Cultural Activity Report
As a way of experiencing the Humanities beyond your classroom, computer, and textbook, you are asked to do a certain type of “cultural activity” that fits well with our course and then report on your experience. Your instructor will require you to propose an activity and get instructor approval before you do it and report on it (students should look for any instructions in that respect). Every effort should be made to ensure that this is a hands-on experience (not a virtual one), that this activity fits the HUM 112 class well, and that the activity is of sufficient quality for this university course. The two (2) key types of activities are a museum visit or a performance. Note: This must not be a report on the same activity (and certainly not the same report) as done for another class, like HUM 111. For instance, one might go to the same museum as done for HUM 111, but this HUM 112 report will focus on entirely different works and displays.
- Visit a museum or gallery exhibition or attend a theater, dance, or musical performance before the end of Week 10. The activity (museum or performance) should have content that fits our course well. Have fun doing this.
- Write a two to three (2-3) page report (500-750 words) that describes your experience.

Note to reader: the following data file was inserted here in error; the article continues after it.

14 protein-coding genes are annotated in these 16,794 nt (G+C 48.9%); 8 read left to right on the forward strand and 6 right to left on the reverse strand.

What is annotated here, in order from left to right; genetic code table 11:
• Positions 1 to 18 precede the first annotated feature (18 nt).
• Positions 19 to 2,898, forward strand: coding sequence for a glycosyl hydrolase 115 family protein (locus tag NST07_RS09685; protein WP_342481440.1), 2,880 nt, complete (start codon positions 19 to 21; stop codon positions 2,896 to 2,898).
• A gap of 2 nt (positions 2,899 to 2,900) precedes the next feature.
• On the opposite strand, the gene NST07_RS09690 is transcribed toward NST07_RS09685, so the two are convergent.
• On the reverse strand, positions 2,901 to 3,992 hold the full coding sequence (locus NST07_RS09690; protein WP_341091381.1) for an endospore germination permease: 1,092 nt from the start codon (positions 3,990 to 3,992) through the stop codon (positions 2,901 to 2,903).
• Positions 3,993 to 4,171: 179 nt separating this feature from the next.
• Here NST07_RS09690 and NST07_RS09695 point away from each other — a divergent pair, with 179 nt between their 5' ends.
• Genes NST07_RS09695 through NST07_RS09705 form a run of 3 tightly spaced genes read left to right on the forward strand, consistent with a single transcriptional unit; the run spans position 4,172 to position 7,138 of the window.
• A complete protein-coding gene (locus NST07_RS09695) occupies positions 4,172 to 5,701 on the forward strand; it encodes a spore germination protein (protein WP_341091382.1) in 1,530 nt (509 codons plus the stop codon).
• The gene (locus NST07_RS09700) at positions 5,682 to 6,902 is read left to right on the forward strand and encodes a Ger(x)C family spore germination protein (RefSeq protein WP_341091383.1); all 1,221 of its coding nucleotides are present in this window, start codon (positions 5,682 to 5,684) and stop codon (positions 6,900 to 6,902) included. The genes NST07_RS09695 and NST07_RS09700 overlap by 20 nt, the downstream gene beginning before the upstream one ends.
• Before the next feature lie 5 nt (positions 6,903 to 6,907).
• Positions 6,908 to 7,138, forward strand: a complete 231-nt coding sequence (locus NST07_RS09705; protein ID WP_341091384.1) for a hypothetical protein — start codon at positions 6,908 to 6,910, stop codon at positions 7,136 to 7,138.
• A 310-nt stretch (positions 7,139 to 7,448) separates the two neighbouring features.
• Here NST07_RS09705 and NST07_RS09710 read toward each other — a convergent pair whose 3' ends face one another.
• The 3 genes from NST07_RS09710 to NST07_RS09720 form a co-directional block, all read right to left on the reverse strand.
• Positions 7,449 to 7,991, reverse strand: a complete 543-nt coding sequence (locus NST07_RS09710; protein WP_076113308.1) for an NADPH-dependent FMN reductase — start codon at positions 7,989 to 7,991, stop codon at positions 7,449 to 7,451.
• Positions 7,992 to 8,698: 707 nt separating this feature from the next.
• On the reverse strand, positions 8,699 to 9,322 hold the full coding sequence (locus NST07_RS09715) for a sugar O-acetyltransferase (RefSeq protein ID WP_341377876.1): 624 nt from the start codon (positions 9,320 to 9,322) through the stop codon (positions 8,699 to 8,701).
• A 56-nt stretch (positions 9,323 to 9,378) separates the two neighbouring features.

- Clearly identify the event location, date attended, the attendees, and your initial reaction upon arriving at the event.
- Provide specific information and a description of at least two (2) pieces.
- Provide a summary of the event and describe your overall reaction after attending the event.
- Use at least the class text as a reference (additional sources are fine, not necessary unless required by your content). Your report should include connections you make between things observed in your activity and things learned in the course and text.
Note: Submit your cultural activity choice to the instructor for approval before the end of Week 5 (earlier is even better). Look for guidance from the instructor for how or where to make your proposal. You may also seek advice from your instructor (provide your town / state or zip code) for a good activity in your general area.
Visiting a Museum
- It makes sense to approach a museum the way a seasoned traveler approaches visiting a city for the first time. Find out what is available to see. In the museum, find out what sort of exhibitions are currently housed in the museum and start with the exhibits that interest you.
- If there is a travelling exhibition, it’s always a good idea to see it while you have the chance. Then, if you have time, you can look at other things in the museum.
- Every effort should be made ahead of time to identify a museum that has items and works one can easily connect to our HUM 112 class and book. Since HUM 112 covers from 1600 AD to the present, it makes more sense to focus on items from this time frame. In general, museums with fine arts work better than history museums.